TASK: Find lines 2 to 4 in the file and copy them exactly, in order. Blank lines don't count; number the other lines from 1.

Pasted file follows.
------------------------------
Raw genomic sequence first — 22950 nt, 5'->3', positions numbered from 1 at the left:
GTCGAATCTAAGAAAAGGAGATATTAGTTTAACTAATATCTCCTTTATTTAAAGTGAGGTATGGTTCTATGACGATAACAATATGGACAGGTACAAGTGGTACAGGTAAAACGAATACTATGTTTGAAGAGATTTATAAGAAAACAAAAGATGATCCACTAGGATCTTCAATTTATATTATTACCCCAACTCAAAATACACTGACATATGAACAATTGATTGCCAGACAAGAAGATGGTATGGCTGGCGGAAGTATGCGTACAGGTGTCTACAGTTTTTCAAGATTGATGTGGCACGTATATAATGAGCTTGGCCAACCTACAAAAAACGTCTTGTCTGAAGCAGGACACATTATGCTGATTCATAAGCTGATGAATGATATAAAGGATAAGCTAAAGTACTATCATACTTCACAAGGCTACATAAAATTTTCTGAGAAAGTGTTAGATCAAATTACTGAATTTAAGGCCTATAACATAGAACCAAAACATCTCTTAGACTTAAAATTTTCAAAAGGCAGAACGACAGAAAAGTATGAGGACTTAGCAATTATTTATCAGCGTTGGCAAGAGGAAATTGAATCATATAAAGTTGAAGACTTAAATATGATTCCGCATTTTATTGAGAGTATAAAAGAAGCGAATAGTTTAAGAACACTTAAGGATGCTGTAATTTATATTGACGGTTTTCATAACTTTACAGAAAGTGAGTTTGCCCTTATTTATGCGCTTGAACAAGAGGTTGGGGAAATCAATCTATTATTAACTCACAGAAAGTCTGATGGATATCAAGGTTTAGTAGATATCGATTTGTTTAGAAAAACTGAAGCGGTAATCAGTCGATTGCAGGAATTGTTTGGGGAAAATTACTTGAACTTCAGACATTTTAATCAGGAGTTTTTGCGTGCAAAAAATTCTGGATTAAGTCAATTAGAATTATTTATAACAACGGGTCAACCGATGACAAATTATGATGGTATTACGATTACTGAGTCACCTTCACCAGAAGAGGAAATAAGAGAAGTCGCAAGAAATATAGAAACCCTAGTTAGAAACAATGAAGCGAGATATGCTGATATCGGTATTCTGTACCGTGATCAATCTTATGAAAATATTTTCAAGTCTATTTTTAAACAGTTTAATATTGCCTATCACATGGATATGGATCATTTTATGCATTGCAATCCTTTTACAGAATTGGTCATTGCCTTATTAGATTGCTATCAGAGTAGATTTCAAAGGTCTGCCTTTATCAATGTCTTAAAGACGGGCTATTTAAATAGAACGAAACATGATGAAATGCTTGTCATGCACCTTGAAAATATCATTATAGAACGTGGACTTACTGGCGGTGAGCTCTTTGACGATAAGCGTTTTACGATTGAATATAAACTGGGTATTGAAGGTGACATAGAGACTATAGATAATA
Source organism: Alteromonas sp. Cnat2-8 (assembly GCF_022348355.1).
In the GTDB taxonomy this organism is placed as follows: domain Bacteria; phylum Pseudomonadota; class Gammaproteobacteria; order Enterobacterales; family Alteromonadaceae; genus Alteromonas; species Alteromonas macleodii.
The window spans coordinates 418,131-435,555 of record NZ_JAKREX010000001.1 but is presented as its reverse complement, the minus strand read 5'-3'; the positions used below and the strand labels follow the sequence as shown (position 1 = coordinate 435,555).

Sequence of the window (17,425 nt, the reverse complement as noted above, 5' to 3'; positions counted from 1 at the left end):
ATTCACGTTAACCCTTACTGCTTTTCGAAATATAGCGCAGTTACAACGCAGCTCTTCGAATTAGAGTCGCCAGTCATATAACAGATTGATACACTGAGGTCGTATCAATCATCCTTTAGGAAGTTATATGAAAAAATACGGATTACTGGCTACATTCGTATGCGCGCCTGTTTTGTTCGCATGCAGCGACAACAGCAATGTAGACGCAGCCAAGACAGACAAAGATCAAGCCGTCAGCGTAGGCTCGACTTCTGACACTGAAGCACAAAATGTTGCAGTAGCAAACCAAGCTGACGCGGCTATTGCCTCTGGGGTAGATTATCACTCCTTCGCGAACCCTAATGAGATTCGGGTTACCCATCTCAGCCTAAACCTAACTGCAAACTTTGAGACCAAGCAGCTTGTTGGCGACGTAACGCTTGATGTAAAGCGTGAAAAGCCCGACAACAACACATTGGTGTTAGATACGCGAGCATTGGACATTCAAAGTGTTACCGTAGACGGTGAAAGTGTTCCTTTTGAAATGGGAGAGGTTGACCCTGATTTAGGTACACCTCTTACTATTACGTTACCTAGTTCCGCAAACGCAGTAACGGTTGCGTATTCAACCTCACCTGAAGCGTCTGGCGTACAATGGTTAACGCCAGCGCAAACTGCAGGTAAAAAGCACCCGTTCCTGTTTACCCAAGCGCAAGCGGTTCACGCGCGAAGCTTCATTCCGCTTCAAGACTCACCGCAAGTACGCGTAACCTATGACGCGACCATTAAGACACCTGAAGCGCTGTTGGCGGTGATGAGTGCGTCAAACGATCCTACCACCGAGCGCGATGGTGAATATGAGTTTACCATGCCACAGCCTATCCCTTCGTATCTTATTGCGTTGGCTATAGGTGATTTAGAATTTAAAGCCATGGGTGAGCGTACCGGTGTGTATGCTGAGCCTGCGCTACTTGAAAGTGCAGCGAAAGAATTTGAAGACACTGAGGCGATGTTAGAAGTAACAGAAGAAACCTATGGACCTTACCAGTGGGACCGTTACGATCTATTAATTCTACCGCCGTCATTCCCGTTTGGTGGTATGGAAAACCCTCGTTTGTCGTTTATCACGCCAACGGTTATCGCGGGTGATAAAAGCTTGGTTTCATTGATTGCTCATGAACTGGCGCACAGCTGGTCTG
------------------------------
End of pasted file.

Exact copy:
GTCGAATCTAAGAAAAGGAGATATTAGTTTAACTAATATCTCCTTTATTTAAAGTGAGGTATGGTTCTATGACGATAACAATATGGACAGGTACAAGTGGTACAGGTAAAACGAATACTATGTTTGAAGAGATTTATAAGAAAACAAAAGATGATCCACTAGGATCTTCAATTTATATTATTACCCCAACTCAAAATACACTGACATATGAACAATTGATTGCCAGACAAGAAGATGGTATGGCTGGCGGAAGTATGCGTACAGGTGTCTACAGTTTTTCAAGATTGATGTGGCACGTATATAATGAGCTTGGCCAACCTACAAAAAACGTCTTGTCTGAAGCAGGACACATTATGCTGATTCATAAGCTGATGAATGATATAAAGGATAAGCTAAAGTACTATCATACTTCACAAGGCTACATAAAATTTTCTGAGAAAGTGTTAGATCAAATTACTGAATTTAAGGCCTATAACATAGAACCAAAACATCTCTTAGACTTAAAATTTTCAAAAGGCAGAACGACAGAAAAGTATGAGGACTTAGCAATTATTTATCAGCGTTGGCAAGAGGAAATTGAATCATATAAAGTTGAAGACTTAAATATGATTCCGCATTTTATTGAGAGTATAAAAGAAGCGAATAGTTTAAGAACACTTAAGGATGCTGTAATTTATATTGACGGTTTTCATAACTTTACAGAAAGTGAGTTTGCCCTTATTTATGCGCTTGAACAAGAGGTTGGGGAAATCAATCTATTATTAACTCACAGAAAGTCTGATGGATATCAAGGTTTAGTAGATATCGATTTGTTTAGAAAAACTGAAGCGGTAATCAGTCGATTGCAGGAATTGTTTGGGGAAAATTACTTGAACTTCAGACATTTTAATCAGGAGTTTTTGCGTGCAAAAAATTCTGGATTAAGTCAATTAGAATTATTTATAACAACGGGTCAACCGATGACAAATTATGATGGTATTACGATTACTGAGTCACCTTCACCAGAAGAGGAAATAAGAGAAGTCGCAAGAAATATAGAAACCCTAGTTAGAAACAATGAAGCGAGATATGCTGATATCGGTATTCTGTACCGTGATCAATCTTATGAAAATATTTTCAAGTCTATTTTTAAACAGTTTAATATTGCCTATCACATGGATATGGATCATTTTATGCATTGCAATCCTTTTACAGAATTGGTCATTGCCTTATTAGATTGCTATCAGAGTAGATTTCAAAGGTCTGCCTTTATCAATGTCTTAAAGACGGGCTATTTAAATAGAACGAAACATGATGAAATGCTTGTCATGCACCTTGAAAATATCATTATAGAACGTGGACTTACTGGCGGTGAGCTCTTTGACGATAAGCGTTTTACGATTGAATATAAACTGGGTATTGAAGGTGACATAGAGACTATAGATAATA
Source organism: Alteromonas sp. Cnat2-8 (assembly GCF_022348355.1).
In the GTDB taxonomy this organism is placed as follows: domain Bacteria; phylum Pseudomonadota; class Gammaproteobacteria; order Enterobacterales; family Alteromonadaceae; genus Alteromonas; species Alteromonas macleodii.